Universities should "develop questioning minds" rather than operate simply as suppliers for business, according to a report from the Council for Industry and Higher Education (CIHE).
Influence through Collaboration argues that universities should not be forced to respond to industry's demands as if stuck in a supplier-customer relationship. It says employers must appreciate and use universities for their strengths.
"Higher education will benefit most from focusing on what it is good at," said Richard Brown, chief executive of the CIHE.
"We question the validity of a supplier-customer type of contractual model of employer-higher education engagement. Employers and higher education providers need to develop the trust and understanding that comes from building relationships," he said.
The Government is pushing universities to become more business facing. It wants to encourage businesses to help design and to co-fund degree courses, and to improve the transfer of research knowledge and innovation into the commercial world.
But some vice-chancellors and academic staff say the relationship risks becoming too one-sided.
Helen Connor, associate director of advanced and vocational learning at the CIHE and co-author of the report, said that when working with higher education, business must be "aware of its constraints".
"Some training providers or further education colleges will often be better placed to meet many of business' needs, such as very tailored training solutions," she said.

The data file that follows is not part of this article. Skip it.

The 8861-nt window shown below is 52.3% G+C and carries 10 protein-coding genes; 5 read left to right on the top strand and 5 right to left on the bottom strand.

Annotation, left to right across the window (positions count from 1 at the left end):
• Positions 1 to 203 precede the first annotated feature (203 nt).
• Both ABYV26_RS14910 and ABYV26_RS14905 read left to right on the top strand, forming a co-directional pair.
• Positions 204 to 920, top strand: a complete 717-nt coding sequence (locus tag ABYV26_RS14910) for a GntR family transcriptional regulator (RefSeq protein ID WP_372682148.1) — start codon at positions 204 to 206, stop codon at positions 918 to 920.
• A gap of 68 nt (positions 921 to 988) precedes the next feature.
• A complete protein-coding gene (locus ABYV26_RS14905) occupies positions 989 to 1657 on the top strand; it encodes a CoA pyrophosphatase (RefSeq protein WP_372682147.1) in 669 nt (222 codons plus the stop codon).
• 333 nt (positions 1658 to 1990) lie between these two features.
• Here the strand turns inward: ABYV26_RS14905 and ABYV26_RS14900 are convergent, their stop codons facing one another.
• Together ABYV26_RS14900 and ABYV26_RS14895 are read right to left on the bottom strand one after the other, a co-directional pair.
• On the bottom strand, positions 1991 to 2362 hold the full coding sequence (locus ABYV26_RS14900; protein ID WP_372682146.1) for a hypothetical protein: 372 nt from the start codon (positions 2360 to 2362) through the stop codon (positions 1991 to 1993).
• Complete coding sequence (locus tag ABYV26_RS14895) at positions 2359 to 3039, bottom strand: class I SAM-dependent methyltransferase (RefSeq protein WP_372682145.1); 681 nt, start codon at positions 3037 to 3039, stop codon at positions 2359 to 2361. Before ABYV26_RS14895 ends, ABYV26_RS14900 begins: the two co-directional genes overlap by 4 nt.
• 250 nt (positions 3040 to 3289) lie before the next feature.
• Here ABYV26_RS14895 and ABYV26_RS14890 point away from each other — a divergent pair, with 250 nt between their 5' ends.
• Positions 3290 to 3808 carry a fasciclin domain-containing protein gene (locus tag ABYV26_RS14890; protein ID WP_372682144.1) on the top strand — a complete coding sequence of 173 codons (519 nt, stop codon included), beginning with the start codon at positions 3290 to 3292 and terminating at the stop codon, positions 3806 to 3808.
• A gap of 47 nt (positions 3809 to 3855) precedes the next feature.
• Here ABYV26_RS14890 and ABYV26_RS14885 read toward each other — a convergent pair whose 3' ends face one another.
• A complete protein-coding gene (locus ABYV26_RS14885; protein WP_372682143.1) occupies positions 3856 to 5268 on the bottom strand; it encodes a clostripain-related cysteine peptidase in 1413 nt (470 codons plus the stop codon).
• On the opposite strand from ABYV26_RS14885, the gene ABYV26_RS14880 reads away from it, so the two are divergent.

The report urged businesses to be clearer about what they wanted from universities and to remember to "choose their academic partners carefully". It also said universities must make it easier for business to establish links by improving external marketing and internal communications, and by ensuring that academics are fully involved with industry and knowledge transfer.
Philip Graham, executive director of the Association for University Research into Industry Links, disagreed with the CIHE's conclusion that universities needed to do more to help business to access them.
"I don't believe for one moment that universities are hard (for business) to get into. Every university website has an area where you can go for business interaction. I think that's an easy excuse," Dr Graham said.
He said he was worried that negative sentiments could put businesses off working with universities. "I don't like the phrase 'choose your academic partners carefully'. You're not just going to partner up with someone who's unsuitable."
A spokesman for Universities UK said institutions could do more to increase their visibility to employers.
Hugh Tollyfield, special adviser to the Higher Education Funding Council for England on employer engagement, said the report offered good advice.
"It suggests that universities can benefit from taking a more strategic approach and joining up internally the various contacts they might have with an employer perhaps on research, teaching, the development of their workforce or the senior management team," he said.
The CIHE's report follows the creation of the Confederation of British Industry higher education task force last month, which aims to offer higher education a clear message about businesses' needs and how universities can help meet them.